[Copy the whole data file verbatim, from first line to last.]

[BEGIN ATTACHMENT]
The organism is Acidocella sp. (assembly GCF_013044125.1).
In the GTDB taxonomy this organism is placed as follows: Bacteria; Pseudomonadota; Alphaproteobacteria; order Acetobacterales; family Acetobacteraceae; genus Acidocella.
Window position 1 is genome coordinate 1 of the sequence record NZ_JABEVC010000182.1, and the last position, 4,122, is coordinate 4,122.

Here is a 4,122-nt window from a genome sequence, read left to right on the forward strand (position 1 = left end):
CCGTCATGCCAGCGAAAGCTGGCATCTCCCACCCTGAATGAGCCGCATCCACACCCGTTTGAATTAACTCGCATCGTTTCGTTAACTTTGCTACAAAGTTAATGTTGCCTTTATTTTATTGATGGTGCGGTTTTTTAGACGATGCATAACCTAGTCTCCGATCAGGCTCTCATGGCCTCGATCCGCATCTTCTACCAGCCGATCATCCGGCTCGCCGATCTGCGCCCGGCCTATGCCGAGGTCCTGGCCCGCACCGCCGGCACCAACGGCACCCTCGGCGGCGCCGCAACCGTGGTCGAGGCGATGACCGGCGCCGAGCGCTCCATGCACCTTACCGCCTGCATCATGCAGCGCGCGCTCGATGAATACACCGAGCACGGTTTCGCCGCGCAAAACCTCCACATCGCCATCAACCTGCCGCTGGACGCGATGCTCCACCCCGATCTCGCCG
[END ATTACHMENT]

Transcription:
The organism is Acidocella sp. (assembly GCF_013044125.1).
In the GTDB taxonomy this organism is placed as follows: Bacteria; Pseudomonadota; Alphaproteobacteria; order Acetobacterales; family Acetobacteraceae; genus Acidocella.
Window position 1 is genome coordinate 1 of the sequence record NZ_JABEVC010000182.1, and the last position, 4,122, is coordinate 4,122.

Here is a 4,122-nt window from a genome sequence, read left to right on the forward strand (position 1 = left end):
CCGTCATGCCAGCGAAAGCTGGCATCTCCCACCCTGAATGAGCCGCATCCACACCCGTTTGAATTAACTCGCATCGTTTCGTTAACTTTGCTACAAAGTTAATGTTGCCTTTATTTTATTGATGGTGCGGTTTTTTAGACGATGCATAACCTAGTCTCCGATCAGGCTCTCATGGCCTCGATCCGCATCTTCTACCAGCCGATCATCCGGCTCGCCGATCTGCGCCCGGCCTATGCCGAGGTCCTGGCCCGCACCGCCGGCACCAACGGCACCCTCGGCGGCGCCGCAACCGTGGTCGAGGCGATGACCGGCGCCGAGCGCTCCATGCACCTTACCGCCTGCATCATGCAGCGCGCGCTCGATGAATACACCGAGCACGGTTTCGCCGCGCAAAACCTCCACATCGCCATCAACCTGCCGCTGGACGCGATGCTCCACCCCGATCTCGCCG